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Acting Navy Boss Quits Amid Uproar Over Coronavirus Controversy

April 8, 2020 by Dan McCue
FILE - In this Dec. 3, 2019, file photo, acting Navy Secretary Thomas Modly testifies during a hearing of the Senate Armed Services Committee about about ongoing reports of substandard housing conditions in Washington, on Capitol Hill. Modly says the captain of the COVID-stricken aircraft carrier who was fired last week had betrayed his service and may have been “too naive or too stupid” to be commanding officer of the ship. Officials are confirming that Modly made the comments Sunday, April 5, 2020, to the ship's crew in Guam. (AP Photo/Alex Brandon, File)

WASHINGTON – Bowing to increasing pressure, acting Secretary of the Navy Thomas Modly resigned Tuesday, following his profanity-laced tirade against the fired captain of the coronavirus-stricken USS Theodore Roosevelt.

Modly’s abrupt exit came shortly after House Speaker Nancy Pelosi joined the mounting chorus calling for his firing, citing his poor handling of the coronavirus-related public health crisis aboard the USS Theodore Roosevelt aircraft carrier.

“Sadly, Acting Secretary Modly’s actions and words demonstrate his failure to prioritize the protection of our troops,” the Speaker said. “He showed a serious lack of the sound judgment and strong leadership needed during this time.”

In light of this, she said Modly “must be removed from his position or resign.”

Modly had apologized late Monday for profanity-laced comments he made to the aircraft carrier’s crew in Guam days after firing the ship’s commanding officer, Capt. Brett Crozier.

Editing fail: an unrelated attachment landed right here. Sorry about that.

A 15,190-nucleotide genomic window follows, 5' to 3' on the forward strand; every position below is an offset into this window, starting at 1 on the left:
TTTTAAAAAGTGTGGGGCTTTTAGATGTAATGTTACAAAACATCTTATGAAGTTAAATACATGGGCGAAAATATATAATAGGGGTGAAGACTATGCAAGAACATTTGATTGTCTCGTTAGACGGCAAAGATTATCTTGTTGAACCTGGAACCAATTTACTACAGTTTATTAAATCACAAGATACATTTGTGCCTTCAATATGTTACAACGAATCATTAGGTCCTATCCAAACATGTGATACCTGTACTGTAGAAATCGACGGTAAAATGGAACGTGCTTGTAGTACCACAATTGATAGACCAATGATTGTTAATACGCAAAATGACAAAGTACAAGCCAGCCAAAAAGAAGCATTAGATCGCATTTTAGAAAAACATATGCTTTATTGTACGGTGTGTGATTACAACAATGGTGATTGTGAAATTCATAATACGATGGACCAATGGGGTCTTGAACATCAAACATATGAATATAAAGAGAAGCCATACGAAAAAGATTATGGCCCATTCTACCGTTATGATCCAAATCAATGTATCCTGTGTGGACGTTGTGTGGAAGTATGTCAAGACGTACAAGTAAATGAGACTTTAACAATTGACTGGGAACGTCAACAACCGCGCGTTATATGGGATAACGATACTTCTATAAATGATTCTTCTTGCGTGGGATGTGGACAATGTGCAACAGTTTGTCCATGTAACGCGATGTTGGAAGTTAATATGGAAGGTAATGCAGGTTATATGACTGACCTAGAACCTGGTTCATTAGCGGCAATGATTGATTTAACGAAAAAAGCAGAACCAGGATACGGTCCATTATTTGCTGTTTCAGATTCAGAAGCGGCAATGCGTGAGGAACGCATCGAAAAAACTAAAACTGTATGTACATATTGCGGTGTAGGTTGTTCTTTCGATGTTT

But Modly’s apology did little to dampen the firestorm he created.

During his remarks, Modly said Crozier was either an idiot or naive and deserved to be fired for writing a letter that was destined to leak.

Crozier had expressed alarm about the service’s mishandling of the health crisis aboard the vessel in a March 30 letter to Navy higher-ups that subsequently leaked to the media.

On Tuesday, Pelosi defended Crozier, saying he was simply carrying out his duties when he called for help “for the men and women in his charge.”

Crozier’s former sailors — 172 of whom have tested positive for the coronavirus — were outraged by Modly’s remarks and quickly leaked them to the public.

In his apology, Modly said he regretted any pain the remarks may have caused, but insisted he was right to fire the captain, claiming he should have known his letter could become public, risking public disclosure of the chaos unfolding aboard the carrier.

Rep. Adam Smith, D-Wash., chairman of the House Armed Services Committee said in a statement that “Acting Secretary Modly’s decision to address the sailors on the Roosevelt and personally attack Captain Crozier shows a tone-deaf approach more focused on personal ego than one of the calm, steady leadership we so desperately need in this crisis,” the representative said in a statement.

“I no longer have confidence in Acting Secretary Modly’s leadership of the Navy and believe he should be removed from his position,” he added.

Also calling for Modly’s removal were Rep. Elaine Luria, D-Va., herself a Navy veteran, Sen. Richard Blumenthal, D-Conn, Rep. Ted Lieu, D-Calif., and Rep. Justin Amash, I-Mich.

Modly’s designated replacement will be James McPherson, a Navy veteran who is currently serving as undersecretary of the Army. He was confirmed in that position by the Senate last month. Prior to that he was the Army’s general counsel.

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